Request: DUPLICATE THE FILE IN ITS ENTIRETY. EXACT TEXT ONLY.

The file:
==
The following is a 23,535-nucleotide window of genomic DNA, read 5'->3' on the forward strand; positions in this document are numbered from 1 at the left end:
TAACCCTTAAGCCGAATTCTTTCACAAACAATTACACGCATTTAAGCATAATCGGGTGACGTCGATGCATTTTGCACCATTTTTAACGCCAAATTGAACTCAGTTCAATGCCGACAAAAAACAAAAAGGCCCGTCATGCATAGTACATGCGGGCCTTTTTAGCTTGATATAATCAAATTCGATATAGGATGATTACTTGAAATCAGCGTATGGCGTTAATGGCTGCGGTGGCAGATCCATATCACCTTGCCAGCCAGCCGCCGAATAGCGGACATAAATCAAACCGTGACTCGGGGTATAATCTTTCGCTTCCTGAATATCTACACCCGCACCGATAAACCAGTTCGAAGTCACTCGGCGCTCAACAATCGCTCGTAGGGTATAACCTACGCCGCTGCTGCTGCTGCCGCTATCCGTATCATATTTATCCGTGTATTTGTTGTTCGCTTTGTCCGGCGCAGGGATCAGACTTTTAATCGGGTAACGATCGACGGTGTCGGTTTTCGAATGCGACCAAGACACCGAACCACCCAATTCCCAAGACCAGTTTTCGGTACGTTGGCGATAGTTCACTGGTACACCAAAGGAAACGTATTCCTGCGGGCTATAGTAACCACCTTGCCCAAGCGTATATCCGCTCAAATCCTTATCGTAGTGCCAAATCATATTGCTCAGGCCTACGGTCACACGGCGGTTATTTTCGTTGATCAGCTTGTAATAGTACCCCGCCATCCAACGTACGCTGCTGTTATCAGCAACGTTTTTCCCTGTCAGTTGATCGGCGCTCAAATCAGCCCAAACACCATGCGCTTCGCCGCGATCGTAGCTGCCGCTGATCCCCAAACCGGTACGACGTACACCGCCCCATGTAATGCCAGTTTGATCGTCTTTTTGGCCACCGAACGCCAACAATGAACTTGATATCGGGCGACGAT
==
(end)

The following is a 23,535-nucleotide window of genomic DNA, read 5'->3' on the forward strand; positions in this document are numbered from 1 at the left end:
TAACCCTTAAGCCGAATTCTTTCACAAACAATTACACGCATTTAAGCATAATCGGGTGACGTCGATGCATTTTGCACCATTTTTAACGCCAAATTGAACTCAGTTCAATGCCGACAAAAAACAAAAAGGCCCGTCATGCATAGTACATGCGGGCCTTTTTAGCTTGATATAATCAAATTCGATATAGGATGATTACTTGAAATCAGCGTATGGCGTTAATGGCTGCGGTGGCAGATCCATATCACCTTGCCAGCCAGCCGCCGAATAGCGGACATAAATCAAACCGTGACTCGGGGTATAATCTTTCGCTTCCTGAATATCTACACCCGCACCGATAAACCAGTTCGAAGTCACTCGGCGCTCAACAATCGCTCGTAGGGTATAACCTACGCCGCTGCTGCTGCTGCCGCTATCCGTATCATATTTATCCGTGTATTTGTTGTTCGCTTTGTCCGGCGCAGGGATCAGACTTTTAATCGGGTAACGATCGACGGTGTCGGTTTTCGAATGCGACCAAGACACCGAACCACCCAATTCCCAAGACCAGTTTTCGGTACGTTGGCGATAGTTCACTGGTACACCAAAGGAAACGTATTCCTGCGGGCTATAGTAACCACCTTGCCCAAGCGTATATCCGCTCAAATCCTTATCGTAGTGCCAAATCATATTGCTCAGGCCTACGGTCACACGGCGGTTATTTTCGTTGATCAGCTTGTAATAGTACCCCGCCATCCAACGTACGCTGCTGTTATCAGCAACGTTTTTCCCTGTCAGTTGATCGGCGCTCAAATCAGCCCAAACACCATGCGCTTCGCCGCGATCGTAGCTGCCGCTGATCCCCAAACCGGTACGACGTACACCGCCCCATGTAATGCCAGTTTGATCGTCTTTTTGGCCACCGAACGCCAACAATGAACTTGATATCGGGCGACGAT